This Saturday in Tokyo, according to reports, New Zealand will sign a controversial trade agreement, the Anti-Counterfeiting Trade Agreement (otherwise known as ACTA) targeting counterfeiters and copyright infringers.
The big questions are what are we signing up to? Will it mean we have to change our laws? And why hasn’t government informed the community of its contents and that we were going to sign it until 2 days before it happens?
A media release issued this afternoon by the government says this:
Cabinet has formally approved New Zealand’s signature of ACTA. As is normal practice with international treaties, a separate decision to ratify ACTA will be made subsequently, the Minister said. This would require the Government to make some minor amendments to the Copyright Act 1994 and the Trade Marks Act 2002 and would be subject to the usual ratification process, including public consultation and scrutiny by Parliament.
What minor amendments? What will change?
I have written many posts about ACTA. Here and here. Calling for transparency. That did seem to happen for a while. But now it appears we are moving to sign it. Where has been the public discussion on where the agreement is at?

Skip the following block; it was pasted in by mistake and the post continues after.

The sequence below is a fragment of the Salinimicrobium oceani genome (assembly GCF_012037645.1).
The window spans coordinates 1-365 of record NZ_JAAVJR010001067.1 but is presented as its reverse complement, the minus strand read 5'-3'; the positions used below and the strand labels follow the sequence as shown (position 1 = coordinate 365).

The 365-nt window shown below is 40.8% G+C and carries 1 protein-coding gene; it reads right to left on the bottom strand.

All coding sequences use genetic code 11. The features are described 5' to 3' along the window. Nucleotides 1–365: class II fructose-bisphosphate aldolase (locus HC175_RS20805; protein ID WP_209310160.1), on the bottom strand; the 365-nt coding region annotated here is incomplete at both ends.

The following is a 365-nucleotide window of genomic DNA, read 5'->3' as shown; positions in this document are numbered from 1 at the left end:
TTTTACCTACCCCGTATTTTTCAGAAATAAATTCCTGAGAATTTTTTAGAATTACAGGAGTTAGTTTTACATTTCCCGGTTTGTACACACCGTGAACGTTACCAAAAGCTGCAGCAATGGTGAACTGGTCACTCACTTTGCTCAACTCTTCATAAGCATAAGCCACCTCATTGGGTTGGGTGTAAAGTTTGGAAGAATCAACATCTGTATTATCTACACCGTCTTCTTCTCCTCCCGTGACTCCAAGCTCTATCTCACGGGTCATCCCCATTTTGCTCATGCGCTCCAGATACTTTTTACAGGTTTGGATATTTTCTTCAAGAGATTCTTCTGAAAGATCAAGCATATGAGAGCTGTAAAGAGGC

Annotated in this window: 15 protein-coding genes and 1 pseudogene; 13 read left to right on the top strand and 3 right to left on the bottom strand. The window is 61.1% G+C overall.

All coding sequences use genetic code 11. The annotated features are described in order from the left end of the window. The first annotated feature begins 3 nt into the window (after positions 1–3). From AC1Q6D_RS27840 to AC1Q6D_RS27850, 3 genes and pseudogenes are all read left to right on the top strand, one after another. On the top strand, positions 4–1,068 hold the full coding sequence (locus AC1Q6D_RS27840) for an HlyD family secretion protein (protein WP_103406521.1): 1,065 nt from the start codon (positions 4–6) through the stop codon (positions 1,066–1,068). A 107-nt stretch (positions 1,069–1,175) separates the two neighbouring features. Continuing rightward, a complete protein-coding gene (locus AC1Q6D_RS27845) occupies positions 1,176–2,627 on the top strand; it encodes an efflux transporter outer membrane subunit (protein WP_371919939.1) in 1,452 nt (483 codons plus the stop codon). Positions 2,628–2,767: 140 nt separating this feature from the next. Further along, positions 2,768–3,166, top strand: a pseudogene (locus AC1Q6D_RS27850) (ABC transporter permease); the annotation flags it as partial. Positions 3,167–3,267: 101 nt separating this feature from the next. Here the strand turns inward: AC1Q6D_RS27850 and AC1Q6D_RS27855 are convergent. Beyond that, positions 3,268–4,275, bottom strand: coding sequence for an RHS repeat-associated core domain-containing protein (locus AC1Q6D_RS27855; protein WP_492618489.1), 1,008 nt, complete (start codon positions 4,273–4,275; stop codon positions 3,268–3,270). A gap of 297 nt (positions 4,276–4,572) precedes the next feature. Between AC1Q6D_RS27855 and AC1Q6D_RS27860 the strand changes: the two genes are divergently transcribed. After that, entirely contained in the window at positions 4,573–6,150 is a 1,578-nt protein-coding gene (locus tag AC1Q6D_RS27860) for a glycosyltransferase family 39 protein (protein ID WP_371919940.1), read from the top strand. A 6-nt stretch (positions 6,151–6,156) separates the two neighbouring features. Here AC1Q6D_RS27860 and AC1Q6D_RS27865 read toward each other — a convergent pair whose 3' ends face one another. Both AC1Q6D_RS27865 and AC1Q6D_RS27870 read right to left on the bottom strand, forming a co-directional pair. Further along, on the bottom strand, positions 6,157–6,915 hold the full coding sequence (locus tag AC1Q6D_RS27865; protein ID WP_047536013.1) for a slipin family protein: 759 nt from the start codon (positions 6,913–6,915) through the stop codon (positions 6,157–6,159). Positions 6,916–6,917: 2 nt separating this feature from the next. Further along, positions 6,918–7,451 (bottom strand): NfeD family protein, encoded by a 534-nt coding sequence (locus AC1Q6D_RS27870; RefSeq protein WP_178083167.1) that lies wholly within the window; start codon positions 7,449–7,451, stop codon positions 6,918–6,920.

Will signing ACTA result in New Zealand being required to include a disconnection from the internet clause in our copyright laws? This is despite repeated denials from Commerce Minister Simon Power. And make it extremely difficult to remove. And what else will it require?
Will ACTA will foreclose future legislative improvements in response to changes in technology or policy. Read this post and worry.
Representatives of the U.S., Japan, Australia, Canada, the E.U., South Korea, Mexico, Morocco, New Zealand, Singapore and Switzerland will be at the signing ceremony for the Anti-Counterfeiting Trade Agreement (ACTA), according to Japan’s Ministry of Foreign Affairs.
Countries that have “completed relevant domestic processes” will sign ACTA, the ministry said in a press release. The agreement, which would create international standards for protecting intellectual property, will be open for signature until May 1, 2013, the ministry said.
Public Knowledge, a digital rights group, said the latest version of ACTA contains more protections for consumers than previous versions. Still, the group urged U.S. President Barack Obama’s administration to “make it clear” that ACTA does not change U.S. law, including provisions in the Digital Millennium Copyright Act protecting ISPs and websites from copyright enforcement.
I’ve still got significant concerns.
- Agreements negotiated in secret don’t make for good law or public policy
- ACTA contravenes a number of fundamental rights
- The major parties in ACTA (US and Europe) still don’t agree about whether their laws might need to change, even though provisions in it are incompatible with existing laws
I’d like to hear from our Trade Minister on these issues. And from our Commerce Minister on the domestic implications for Kiwis and our own intellectual property. In the meantime, until we know what the implications are NZ shouldn’t sign up to it.